The Right Way to Handle Reductions in Pay and Bonus

Posted on February 2, 2012.

Morgan Stanley CEO, James Gorman, recently stated that complaints about pay cuts and bonus caps were naive. He was clearly messaging that if you don’t like it-leave. Admittedly, with Occupy Wall Street leading the charge against banks and bankers, most people may be in the Gorman camp with zero empathy for the disgruntled Morgan Stanley employee. But is telling your entire employee base to lump it or leave it, really the right way to reward and recognize top performers in a challenging environment?  How would you feel if..

you worked hard all year long and got zero recognition and negligible reward?  And then add to that your boss telling you that you can suck it up or leave. Surely there are better ways to communicate a tough message and still make your employees feel valued. Why not try something a little more positive:

  • Set expectations early on.  As soon as you realize that bonus and salary cuts need to be made, tell your staff immediately.  Explain the current financial results and the potential outcome if cuts are not made. Make everyone realize that it’s not management vs., employee but about the company results.  Be transparent about the numbers, so everyone fully understands the reasons behind the decisions. Waiting until the last minute hoping to retain your best employees demonstrates a lack of respect, which will exacerbate your problem.
  • Create an environment where venting is allowed.  If you have to deliver a tough message, at least allow people to be human and express their disappointment.  The attitude expressed by Mr. Gorman of “take it or leave it” creates a culture of fear and disloyalty.  While some people may feel they have no place to go right now, when the economy improves, your best employees will be the first ones out the door.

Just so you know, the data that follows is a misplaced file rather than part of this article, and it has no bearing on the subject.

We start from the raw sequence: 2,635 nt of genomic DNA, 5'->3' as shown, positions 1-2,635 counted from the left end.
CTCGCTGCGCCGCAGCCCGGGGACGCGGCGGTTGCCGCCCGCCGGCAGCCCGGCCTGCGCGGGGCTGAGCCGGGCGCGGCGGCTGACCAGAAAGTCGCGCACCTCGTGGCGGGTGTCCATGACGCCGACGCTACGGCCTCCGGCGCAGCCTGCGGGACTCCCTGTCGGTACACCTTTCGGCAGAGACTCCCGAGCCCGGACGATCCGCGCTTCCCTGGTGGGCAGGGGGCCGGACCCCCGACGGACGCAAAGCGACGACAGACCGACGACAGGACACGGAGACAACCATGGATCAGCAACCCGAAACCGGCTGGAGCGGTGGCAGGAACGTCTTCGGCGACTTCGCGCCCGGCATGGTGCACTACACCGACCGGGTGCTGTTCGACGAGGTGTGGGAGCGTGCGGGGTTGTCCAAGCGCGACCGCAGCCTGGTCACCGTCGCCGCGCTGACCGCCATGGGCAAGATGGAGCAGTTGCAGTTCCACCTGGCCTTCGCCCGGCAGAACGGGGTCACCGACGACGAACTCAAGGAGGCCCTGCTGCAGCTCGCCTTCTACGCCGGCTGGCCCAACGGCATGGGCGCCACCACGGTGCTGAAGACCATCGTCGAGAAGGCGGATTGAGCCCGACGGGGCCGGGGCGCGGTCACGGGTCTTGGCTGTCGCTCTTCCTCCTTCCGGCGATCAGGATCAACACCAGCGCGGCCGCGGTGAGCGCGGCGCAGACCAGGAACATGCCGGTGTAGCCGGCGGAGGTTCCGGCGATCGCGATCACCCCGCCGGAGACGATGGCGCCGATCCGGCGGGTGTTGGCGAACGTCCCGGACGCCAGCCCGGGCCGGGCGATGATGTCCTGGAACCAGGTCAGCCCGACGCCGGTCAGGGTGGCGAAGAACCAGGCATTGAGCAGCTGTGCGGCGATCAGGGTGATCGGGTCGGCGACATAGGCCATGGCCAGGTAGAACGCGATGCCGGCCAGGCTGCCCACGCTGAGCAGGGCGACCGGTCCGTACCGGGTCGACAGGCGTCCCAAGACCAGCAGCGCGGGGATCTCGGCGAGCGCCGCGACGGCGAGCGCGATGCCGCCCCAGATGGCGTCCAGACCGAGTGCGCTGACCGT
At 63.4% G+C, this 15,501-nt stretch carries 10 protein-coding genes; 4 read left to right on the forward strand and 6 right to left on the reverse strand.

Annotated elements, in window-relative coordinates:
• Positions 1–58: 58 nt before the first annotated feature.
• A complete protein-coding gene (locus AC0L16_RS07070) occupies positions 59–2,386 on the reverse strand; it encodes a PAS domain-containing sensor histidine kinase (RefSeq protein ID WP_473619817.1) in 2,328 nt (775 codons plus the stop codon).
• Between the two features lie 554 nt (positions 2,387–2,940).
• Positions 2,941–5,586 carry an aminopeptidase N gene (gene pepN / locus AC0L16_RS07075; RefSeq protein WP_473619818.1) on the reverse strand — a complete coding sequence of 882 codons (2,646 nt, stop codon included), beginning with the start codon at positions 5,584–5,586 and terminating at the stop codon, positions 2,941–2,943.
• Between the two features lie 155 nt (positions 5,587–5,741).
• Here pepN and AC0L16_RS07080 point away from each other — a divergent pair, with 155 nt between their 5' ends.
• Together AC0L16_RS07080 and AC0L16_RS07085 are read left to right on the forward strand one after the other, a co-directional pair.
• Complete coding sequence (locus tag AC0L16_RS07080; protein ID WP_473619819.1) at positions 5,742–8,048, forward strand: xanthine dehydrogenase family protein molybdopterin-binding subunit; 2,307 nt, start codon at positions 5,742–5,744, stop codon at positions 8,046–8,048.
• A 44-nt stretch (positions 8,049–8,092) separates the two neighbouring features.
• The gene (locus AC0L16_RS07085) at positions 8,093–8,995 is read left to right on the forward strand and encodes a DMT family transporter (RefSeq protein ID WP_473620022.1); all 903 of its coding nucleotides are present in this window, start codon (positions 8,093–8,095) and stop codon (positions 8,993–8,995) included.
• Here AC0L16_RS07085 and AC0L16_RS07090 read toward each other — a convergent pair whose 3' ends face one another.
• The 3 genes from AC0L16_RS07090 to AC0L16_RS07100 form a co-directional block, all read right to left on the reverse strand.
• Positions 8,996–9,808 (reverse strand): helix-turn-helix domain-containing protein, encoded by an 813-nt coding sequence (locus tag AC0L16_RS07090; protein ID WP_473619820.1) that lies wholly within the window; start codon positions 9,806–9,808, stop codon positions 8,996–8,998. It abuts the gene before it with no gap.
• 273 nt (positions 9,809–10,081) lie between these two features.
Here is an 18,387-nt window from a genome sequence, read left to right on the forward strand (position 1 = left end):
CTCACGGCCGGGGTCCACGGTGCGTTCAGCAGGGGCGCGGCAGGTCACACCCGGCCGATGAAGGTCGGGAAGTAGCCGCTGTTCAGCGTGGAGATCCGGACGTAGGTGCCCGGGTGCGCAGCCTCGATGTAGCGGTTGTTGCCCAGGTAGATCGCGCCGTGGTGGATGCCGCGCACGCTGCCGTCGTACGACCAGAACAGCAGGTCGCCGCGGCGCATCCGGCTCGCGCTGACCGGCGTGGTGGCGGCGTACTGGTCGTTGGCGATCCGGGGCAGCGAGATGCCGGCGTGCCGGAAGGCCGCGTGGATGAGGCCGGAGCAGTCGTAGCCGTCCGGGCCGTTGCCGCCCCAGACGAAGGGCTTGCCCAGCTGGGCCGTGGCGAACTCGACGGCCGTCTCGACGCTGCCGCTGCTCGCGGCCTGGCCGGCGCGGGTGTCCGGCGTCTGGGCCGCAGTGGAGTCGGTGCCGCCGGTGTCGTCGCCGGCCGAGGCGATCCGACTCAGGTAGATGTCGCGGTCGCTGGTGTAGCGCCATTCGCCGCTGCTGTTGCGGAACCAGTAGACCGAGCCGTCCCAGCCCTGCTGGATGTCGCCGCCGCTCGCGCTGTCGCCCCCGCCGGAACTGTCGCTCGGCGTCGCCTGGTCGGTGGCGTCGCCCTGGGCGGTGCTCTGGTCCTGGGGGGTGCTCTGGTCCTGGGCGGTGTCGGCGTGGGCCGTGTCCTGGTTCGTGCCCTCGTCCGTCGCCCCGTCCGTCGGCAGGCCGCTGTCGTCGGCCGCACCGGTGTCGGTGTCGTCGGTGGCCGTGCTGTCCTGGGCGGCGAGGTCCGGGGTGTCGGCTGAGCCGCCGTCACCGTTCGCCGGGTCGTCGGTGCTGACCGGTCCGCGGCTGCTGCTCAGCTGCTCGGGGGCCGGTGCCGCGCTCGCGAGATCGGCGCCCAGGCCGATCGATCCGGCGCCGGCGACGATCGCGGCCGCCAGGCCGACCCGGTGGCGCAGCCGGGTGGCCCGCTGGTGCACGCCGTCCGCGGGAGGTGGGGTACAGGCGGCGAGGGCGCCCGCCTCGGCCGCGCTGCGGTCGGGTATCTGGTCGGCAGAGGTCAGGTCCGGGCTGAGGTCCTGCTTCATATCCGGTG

• Find other ways to recognize and reward top performers. You can’t minimize the impact of a pay or bonus reduction, but there are other ways to recognize your top employees. Get them exposure to the CEO or executive management team through task force work. If you’re being asked to make a presentation to this team, invite them to co-present with you. If you’re in a small company or managing a remote team, create your own awards like the Oscar and have some fun with the whole team. Get their minds off the bad news for a while.
  • Focus on the future. What’s done is done. After letting everyone vent, get your team to focus on the year ahead. What results are needed to get back on track? How can your group contribute to the overall results of the company? Establish goals and metrics so everyone can stay focused on the prize.  Make sure everyone realizes you’re in this thing together.

Managing and leading others in the face of adversity and challenge is not easy.  Communicating news that you know is disappointing makes you want to rethink your career. But if handle it well, you create an environment of optimism and build loyalty that will help turn the tide.